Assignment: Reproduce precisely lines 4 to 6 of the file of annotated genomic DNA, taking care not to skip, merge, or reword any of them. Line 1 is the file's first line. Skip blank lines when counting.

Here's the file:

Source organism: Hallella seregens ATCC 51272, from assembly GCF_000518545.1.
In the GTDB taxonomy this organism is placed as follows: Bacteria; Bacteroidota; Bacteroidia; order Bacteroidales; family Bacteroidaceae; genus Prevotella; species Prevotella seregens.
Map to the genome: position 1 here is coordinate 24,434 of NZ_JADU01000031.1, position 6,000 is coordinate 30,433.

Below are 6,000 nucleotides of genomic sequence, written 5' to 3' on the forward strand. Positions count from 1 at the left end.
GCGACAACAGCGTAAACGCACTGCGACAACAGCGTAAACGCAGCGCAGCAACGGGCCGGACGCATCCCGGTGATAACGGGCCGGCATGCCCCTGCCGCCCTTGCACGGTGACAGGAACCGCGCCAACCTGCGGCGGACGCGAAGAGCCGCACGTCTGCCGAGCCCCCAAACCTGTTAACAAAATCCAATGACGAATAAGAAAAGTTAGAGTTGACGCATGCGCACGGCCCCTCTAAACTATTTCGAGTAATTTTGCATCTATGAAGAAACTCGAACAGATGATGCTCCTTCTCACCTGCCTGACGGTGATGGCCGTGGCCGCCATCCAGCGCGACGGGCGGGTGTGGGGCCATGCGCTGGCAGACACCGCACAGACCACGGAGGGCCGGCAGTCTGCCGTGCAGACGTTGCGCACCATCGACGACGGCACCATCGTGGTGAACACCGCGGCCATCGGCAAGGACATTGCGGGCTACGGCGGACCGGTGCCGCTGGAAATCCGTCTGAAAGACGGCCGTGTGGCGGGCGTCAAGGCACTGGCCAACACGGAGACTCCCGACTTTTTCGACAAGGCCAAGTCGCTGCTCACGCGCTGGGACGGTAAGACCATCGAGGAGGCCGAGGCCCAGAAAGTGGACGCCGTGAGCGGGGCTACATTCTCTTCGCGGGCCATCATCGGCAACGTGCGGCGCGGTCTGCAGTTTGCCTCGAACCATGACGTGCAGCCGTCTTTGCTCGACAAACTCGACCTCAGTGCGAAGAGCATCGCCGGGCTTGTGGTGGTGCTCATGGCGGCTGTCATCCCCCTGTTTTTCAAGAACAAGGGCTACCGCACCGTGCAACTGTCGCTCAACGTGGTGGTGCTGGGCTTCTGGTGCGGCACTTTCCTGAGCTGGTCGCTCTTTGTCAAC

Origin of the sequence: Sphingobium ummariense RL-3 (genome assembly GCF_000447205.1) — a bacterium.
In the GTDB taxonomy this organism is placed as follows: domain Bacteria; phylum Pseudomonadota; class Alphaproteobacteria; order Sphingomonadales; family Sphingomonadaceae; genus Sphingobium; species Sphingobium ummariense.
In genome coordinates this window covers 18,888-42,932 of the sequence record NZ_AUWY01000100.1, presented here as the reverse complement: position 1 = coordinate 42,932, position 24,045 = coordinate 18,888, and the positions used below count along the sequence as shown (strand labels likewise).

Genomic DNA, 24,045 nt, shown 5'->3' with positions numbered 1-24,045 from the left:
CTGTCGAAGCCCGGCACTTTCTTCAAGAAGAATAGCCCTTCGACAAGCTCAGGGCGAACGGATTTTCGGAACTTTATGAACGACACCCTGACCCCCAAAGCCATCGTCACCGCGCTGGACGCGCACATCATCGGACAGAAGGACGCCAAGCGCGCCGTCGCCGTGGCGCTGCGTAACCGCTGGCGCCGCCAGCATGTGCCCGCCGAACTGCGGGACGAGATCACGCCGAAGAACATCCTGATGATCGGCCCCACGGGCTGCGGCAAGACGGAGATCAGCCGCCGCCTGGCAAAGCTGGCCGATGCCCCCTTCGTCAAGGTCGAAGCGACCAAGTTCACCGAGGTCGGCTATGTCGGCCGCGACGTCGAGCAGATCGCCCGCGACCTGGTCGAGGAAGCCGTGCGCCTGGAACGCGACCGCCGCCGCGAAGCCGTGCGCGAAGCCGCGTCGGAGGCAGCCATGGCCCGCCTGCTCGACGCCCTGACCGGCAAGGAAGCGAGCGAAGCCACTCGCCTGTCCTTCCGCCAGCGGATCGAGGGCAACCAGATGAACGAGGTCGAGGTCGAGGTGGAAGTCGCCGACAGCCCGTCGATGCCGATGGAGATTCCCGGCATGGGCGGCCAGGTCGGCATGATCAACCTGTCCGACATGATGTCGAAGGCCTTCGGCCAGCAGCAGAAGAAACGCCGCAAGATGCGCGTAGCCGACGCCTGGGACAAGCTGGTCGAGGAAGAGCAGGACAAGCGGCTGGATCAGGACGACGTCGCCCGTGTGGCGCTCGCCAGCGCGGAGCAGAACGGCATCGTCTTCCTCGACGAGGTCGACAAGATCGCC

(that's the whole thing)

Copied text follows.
Below are 6,000 nucleotides of genomic sequence, written 5' to 3' on the forward strand. Positions count from 1 at the left end.
GCGACAACAGCGTAAACGCACTGCGACAACAGCGTAAACGCAGCGCAGCAACGGGCCGGACGCATCCCGGTGATAACGGGCCGGCATGCCCCTGCCGCCCTTGCACGGTGACAGGAACCGCGCCAACCTGCGGCGGACGCGAAGAGCCGCACGTCTGCCGAGCCCCCAAACCTGTTAACAAAATCCAATGACGAATAAGAAAAGTTAGAGTTGACGCATGCGCACGGCCCCTCTAAACTATTTCGAGTAATTTTGCATCTATGAAGAAACTCGAACAGATGATGCTCCTTCTCACCTGCCTGACGGTGATGGCCGTGGCCGCCATCCAGCGCGACGGGCGGGTGTGGGGCCATGCGCTGGCAGACACCGCACAGACCACGGAGGGCCGGCAGTCTGCCGTGCAGACGTTGCGCACCATCGACGACGGCACCATCGTGGTGAACACCGCGGCCATCGGCAAGGACATTGCGGGCTACGGCGGACCGGTGCCGCTGGAAATCCGTCTGAAAGACGGCCGTGTGGCGGGCGTCAAGGCACTGGCCAACACGGAGACTCCCGACTTTTTCGACAAGGCCAAGTCGCTGCTCACGCGCTGGGACGGTAAGACCATCGAGGAGGCCGAGGCCCAGAAAGTGGACGCCGTGAGCGGGGCTACATTCTCTTCGCGGGCCATCATCGGCAACGTGCGGCGCGGTCTGCAGTTTGCCTCGAACCATGACGTGCAGCCGTCTTTGCTCGACAAACTCGACCTCAGTGCGAAGAGCATCGCCGGGCTTGTGGTGGTGCTCATGGCGGCTGTCATCCCCCTGTTTTTCAAGAACAAGGGCTACCGCACCGTGCAACTGTCGCTCAACGTGGTGGTGCTGGGCTTCTGGTGCGGCACTTTCCTGAGCTGGTCGCTCTTTGTCAAC

Origin of the sequence: Sphingobium ummariense RL-3 (genome assembly GCF_000447205.1) — a bacterium.